Algerian literature today, written in Arabic, Tamazight, and French, has been heavily affected by the country’s recent past. Famous 20th-century writers include Mohammed Dib, Albert Camus, Kateb Yacine, and Ahlam Mosteghanemi, while Assia Djebar is frequently translated. Rachid Mimouni, subsequently vice-president of Amnesty International, and Tahar Djaout, killed by an Islamist gang in 1993 for his secularist beliefs, were both prominent writers of the 1980s.
Malek Bennabi and Frantz Fanon are well-known for their views on decolonization; Augustine of Hippo was born in Tagaste (modern-day Souk Ahras); and Ibn Khaldun, although being born in Tunis, authored the Muqaddima while in Algeria. The works of the Sanusi dynasty in pre-colonial times, as well as Emir Abdelkader and Sheikh Ben Badis in colonial times, are well-known. Apuleius, the Latin author, was born in Madaurus (Mdaourouch), which subsequently became Algeria.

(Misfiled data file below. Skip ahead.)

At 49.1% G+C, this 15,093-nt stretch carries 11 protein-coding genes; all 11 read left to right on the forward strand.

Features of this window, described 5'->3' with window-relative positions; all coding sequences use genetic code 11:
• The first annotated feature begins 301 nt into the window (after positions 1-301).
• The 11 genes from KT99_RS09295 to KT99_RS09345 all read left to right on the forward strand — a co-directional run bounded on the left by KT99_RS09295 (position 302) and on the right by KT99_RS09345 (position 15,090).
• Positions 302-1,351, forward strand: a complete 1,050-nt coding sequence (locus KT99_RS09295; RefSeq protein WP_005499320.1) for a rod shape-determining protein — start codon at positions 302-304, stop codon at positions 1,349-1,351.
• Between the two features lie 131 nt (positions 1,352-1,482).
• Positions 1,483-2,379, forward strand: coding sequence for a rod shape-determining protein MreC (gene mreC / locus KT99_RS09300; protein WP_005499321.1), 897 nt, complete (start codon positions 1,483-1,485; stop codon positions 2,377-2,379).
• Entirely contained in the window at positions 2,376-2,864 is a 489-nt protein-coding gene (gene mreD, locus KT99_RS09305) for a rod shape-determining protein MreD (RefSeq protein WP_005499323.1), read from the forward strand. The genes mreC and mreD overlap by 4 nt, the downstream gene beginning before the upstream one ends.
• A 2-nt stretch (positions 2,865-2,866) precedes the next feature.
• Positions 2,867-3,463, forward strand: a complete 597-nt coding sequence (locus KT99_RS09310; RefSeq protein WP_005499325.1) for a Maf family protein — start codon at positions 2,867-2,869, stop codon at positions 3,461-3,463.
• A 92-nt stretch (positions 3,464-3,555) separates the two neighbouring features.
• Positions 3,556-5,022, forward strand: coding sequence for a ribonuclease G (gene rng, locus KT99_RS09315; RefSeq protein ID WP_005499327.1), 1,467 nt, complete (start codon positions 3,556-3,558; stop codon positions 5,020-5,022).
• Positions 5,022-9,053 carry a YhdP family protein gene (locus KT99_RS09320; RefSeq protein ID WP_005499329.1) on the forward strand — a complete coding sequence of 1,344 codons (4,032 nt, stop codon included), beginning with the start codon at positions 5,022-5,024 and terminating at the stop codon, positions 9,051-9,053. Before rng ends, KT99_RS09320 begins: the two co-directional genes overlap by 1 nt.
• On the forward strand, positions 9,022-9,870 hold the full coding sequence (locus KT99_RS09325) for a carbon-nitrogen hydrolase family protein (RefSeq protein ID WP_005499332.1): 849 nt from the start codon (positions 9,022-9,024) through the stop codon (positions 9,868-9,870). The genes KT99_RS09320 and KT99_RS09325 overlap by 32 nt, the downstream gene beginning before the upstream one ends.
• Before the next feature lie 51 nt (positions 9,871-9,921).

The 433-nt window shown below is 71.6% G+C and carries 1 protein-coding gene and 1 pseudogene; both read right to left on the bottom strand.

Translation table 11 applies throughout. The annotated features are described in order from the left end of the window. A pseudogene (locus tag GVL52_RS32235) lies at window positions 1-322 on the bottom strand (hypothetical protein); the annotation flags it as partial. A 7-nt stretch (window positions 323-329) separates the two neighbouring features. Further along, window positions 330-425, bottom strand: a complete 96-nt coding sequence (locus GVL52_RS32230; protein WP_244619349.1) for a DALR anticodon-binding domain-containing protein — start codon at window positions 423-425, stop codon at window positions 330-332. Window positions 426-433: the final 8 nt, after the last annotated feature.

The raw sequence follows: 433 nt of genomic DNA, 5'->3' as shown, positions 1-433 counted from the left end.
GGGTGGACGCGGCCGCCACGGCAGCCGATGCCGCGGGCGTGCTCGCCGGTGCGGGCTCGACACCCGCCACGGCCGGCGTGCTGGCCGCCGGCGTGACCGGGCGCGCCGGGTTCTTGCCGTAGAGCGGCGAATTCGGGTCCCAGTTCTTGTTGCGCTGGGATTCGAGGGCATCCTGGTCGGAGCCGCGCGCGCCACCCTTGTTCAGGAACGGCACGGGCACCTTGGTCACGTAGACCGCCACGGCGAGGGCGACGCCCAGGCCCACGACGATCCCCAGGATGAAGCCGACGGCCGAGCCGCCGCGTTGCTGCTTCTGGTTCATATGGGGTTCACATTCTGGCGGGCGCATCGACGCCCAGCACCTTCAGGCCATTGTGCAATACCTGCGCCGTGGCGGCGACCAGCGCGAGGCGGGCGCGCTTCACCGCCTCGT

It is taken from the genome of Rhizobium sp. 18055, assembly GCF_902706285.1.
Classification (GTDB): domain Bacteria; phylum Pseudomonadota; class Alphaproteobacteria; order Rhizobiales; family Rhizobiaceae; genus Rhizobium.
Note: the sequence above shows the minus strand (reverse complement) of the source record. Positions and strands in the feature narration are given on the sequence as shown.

In terms of genre, contemporary Algerian film is diverse, covering a broader variety of topics and problems. There has been a shift away from films on the Algerian independence struggle and toward films about the daily life of Algerians.